Do NOT complete this form unless you freely choose to do so. If you are being pressured to dispose of your property in a way that you do not want, you may want to alert a family member, friend, the district attorney, or a senior service agency.

Do I need to tell my beneficiary about the RTOD Deed?

No. But secrecy can cause later complications and might make it easier for others to commit fraud.

What does my beneficiary need to do when I die?

Your beneficiary must RECORD evidence of your death (Prob. Code § 210), and file a change in ownership notice (Rev. & Tax. Code § 480). If you received Medi-Cal benefits, your beneficiary must notify the State Department of Health Care Services of your death and provide a copy of your death certificate (Prob. Code § 215).

What if I name more than one beneficiary?

Your beneficiaries will become co-owners in equal shares as tenants in common. If you want a different result, you should not use this form.

How do I name beneficiaries?

You MUST name your beneficiaries individually, using each beneficiary’s FULL name. You MAY NOT use general terms to describe beneficiaries, such as “my children.” For each beneficiary that you name, you should briefly state that person’s relationship to you (for example, my spouse, my son, my daughter, my friend, etc.).

What if a beneficiary dies before I do?

If all beneficiaries die before you, the RTOD Deed has no effect. If a beneficiary dies before you, but other beneficiaries survive you, the share of the deceased beneficiary will be divided equally between the surviving beneficiaries. If that is not the result you want, you should not use the RTOD Deed.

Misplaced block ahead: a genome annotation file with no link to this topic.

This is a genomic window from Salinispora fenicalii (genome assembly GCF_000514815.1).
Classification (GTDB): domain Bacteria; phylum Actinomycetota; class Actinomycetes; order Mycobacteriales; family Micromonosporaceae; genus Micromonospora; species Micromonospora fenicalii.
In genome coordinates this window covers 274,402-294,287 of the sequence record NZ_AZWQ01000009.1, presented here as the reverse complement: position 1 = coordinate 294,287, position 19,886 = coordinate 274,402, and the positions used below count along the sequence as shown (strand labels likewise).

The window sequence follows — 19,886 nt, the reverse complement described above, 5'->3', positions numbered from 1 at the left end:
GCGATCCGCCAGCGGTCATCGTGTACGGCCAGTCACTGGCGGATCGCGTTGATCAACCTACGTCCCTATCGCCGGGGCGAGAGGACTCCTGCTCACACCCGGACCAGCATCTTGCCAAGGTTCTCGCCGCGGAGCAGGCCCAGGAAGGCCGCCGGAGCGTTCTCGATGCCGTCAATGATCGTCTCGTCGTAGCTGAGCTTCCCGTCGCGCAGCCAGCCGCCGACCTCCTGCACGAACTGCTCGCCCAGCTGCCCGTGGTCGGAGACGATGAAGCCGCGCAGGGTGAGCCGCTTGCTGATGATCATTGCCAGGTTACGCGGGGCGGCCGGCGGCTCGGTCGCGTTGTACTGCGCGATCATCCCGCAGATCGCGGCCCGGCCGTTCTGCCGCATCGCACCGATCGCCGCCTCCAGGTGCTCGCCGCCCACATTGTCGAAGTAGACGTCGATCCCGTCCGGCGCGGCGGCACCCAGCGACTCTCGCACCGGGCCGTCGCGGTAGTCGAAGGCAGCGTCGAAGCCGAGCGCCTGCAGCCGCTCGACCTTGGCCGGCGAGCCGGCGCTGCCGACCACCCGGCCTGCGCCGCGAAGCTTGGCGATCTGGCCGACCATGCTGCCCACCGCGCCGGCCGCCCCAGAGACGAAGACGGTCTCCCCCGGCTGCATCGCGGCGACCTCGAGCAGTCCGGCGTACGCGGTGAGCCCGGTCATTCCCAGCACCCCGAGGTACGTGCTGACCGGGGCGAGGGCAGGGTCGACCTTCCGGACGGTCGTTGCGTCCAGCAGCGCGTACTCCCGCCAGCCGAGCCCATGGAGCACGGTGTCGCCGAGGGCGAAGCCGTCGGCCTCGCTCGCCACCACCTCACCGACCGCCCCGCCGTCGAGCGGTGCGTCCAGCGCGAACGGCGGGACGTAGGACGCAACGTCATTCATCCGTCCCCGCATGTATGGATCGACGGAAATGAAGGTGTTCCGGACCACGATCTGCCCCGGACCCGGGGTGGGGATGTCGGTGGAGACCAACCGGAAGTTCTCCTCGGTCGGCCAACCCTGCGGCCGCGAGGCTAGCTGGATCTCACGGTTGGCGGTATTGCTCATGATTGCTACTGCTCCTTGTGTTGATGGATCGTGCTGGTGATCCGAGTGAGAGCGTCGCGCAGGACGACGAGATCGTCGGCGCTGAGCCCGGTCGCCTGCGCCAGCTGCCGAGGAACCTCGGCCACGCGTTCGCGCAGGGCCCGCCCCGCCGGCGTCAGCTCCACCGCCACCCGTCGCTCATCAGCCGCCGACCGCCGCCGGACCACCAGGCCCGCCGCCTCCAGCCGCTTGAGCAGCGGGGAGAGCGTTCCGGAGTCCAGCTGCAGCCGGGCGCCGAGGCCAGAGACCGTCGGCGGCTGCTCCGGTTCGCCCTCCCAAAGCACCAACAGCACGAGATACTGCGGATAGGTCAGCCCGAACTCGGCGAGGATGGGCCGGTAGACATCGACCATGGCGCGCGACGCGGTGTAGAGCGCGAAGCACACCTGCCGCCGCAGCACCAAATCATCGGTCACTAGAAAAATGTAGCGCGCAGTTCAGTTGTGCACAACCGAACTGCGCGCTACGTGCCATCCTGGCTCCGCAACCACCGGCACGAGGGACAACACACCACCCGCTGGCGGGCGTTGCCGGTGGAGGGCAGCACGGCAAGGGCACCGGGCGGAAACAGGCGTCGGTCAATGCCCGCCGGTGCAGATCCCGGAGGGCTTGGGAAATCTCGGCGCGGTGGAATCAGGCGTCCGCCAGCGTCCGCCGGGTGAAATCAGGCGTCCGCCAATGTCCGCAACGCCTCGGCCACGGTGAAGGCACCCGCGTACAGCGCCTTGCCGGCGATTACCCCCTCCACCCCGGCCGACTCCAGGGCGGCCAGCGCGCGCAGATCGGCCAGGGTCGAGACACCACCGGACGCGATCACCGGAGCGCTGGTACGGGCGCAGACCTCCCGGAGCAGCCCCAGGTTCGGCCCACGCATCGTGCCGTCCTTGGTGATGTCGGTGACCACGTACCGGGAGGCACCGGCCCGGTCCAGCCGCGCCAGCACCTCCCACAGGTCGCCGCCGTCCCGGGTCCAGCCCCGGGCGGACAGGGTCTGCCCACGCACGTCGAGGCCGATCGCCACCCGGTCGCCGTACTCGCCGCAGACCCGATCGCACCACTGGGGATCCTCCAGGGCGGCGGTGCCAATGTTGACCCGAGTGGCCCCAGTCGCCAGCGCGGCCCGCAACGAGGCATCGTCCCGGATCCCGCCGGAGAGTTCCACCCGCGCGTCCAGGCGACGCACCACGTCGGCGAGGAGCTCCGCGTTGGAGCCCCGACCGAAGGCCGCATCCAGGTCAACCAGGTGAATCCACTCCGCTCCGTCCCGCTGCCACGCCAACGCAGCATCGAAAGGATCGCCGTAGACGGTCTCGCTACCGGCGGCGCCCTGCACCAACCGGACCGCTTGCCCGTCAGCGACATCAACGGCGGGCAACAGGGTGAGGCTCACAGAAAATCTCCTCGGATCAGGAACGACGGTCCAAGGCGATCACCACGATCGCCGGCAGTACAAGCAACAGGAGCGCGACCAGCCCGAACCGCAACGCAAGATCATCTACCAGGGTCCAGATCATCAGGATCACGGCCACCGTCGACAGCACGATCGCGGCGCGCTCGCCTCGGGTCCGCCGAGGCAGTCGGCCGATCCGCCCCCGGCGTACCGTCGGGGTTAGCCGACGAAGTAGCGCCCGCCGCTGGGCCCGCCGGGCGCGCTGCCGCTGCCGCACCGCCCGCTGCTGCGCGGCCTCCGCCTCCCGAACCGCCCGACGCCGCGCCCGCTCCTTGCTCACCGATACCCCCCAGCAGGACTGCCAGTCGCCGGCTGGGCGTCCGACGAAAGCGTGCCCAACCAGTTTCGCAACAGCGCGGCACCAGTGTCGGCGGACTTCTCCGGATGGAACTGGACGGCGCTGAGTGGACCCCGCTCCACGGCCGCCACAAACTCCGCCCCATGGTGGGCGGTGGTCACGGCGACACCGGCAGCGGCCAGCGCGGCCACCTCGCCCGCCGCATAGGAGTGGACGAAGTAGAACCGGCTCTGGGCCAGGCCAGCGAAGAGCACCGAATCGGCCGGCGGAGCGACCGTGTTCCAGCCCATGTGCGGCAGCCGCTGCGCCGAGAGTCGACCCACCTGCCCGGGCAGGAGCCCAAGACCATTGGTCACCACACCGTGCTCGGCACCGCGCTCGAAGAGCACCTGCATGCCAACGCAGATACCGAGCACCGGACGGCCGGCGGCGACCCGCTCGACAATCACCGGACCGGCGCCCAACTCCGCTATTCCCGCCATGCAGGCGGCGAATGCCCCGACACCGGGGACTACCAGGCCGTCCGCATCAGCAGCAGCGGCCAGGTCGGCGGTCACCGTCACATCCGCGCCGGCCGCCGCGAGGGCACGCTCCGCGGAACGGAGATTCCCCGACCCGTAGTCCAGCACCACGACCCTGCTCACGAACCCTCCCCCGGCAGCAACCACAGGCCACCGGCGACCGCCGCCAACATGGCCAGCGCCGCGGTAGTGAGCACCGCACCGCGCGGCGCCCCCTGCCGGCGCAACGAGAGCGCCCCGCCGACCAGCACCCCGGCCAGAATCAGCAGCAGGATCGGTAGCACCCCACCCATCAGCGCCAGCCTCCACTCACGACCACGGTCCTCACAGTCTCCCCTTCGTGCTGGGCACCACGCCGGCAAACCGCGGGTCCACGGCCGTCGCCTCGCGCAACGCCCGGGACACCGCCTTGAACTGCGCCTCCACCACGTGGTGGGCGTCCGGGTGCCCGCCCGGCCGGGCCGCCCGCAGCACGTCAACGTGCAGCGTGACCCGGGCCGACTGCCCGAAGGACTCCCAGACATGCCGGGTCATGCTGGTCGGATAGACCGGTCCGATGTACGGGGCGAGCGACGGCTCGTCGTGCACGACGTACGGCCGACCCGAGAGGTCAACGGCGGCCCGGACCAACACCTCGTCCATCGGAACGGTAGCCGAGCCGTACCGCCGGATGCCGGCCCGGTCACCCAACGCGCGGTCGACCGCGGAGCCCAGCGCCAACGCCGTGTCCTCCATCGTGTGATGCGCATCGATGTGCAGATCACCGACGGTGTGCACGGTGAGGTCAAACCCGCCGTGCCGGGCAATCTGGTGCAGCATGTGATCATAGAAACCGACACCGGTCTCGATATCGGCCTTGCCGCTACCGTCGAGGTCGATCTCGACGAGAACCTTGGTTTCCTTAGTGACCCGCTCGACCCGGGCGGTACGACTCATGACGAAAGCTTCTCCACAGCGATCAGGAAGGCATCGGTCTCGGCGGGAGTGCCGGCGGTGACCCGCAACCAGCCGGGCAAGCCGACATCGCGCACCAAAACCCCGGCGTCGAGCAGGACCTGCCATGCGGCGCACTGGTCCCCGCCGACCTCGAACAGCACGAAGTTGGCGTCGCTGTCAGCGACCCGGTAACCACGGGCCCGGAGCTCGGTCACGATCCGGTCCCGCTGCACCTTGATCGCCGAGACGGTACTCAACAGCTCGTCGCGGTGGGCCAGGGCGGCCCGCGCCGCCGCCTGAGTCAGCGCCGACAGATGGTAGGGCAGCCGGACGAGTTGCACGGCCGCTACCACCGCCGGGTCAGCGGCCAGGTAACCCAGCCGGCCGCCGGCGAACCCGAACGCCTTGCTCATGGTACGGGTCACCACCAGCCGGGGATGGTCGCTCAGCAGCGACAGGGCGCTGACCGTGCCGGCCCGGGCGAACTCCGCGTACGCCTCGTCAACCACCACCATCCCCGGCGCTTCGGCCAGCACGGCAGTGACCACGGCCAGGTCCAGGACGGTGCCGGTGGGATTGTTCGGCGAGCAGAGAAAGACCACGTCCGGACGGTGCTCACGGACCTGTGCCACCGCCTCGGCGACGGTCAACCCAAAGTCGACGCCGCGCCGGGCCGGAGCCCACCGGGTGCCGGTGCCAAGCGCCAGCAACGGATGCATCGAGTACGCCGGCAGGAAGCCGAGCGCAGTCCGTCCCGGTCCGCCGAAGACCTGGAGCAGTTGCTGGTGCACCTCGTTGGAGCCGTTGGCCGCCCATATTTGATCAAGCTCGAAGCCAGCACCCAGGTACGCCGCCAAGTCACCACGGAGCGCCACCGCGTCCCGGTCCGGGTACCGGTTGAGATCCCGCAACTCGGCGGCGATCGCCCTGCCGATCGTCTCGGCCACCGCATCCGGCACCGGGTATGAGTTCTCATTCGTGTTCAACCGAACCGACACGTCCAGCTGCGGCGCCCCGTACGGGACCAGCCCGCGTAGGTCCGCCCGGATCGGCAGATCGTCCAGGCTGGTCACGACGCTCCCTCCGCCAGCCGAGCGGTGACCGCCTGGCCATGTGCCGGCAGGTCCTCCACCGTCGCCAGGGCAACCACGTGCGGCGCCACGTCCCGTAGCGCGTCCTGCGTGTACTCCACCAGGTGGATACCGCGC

What is the effect of a RTOD Deed on property that I own as joint tenancy or community property with right of survivorship?

If you are the first joint tenant or spouse to die, the Deed is VOID and has no effect. The property transfers to your joint tenant or surviving spouse and not according to this Deed. If you are the last joint tenant or spouse to die, the Deed takes effect and controls the ownership of your property when you die. If you do not want these results, do not use this form. The Deed does NOT transfer the share of a co-owner of the property. Any co-owner who wants to name a RTOD beneficiary must complete and RECORD a SEPARATE Deed.

Can I add other conditions on the form?

No. If you do, your beneficiary may need to go to court to clear title.

Is property transferred by the RTOD Deed subject to my debts?

Yes.

Does the RTOD Deed help me to avoid gift and estate taxes?

No.

How does the RTOD Deed affect property taxes?

The RTOD Deed has no effect on your property taxes until your death. At that time, property tax law applies as it would to any other change of ownership.

Does the RTOD Deed affect my eligibility for Medi-Cal?

No.

After my death, will my home be liable for reimbursement of the state for Medi-Cal expenditures?

Your home may be liable for reimbursement. If you have questions, you should consult an attorney.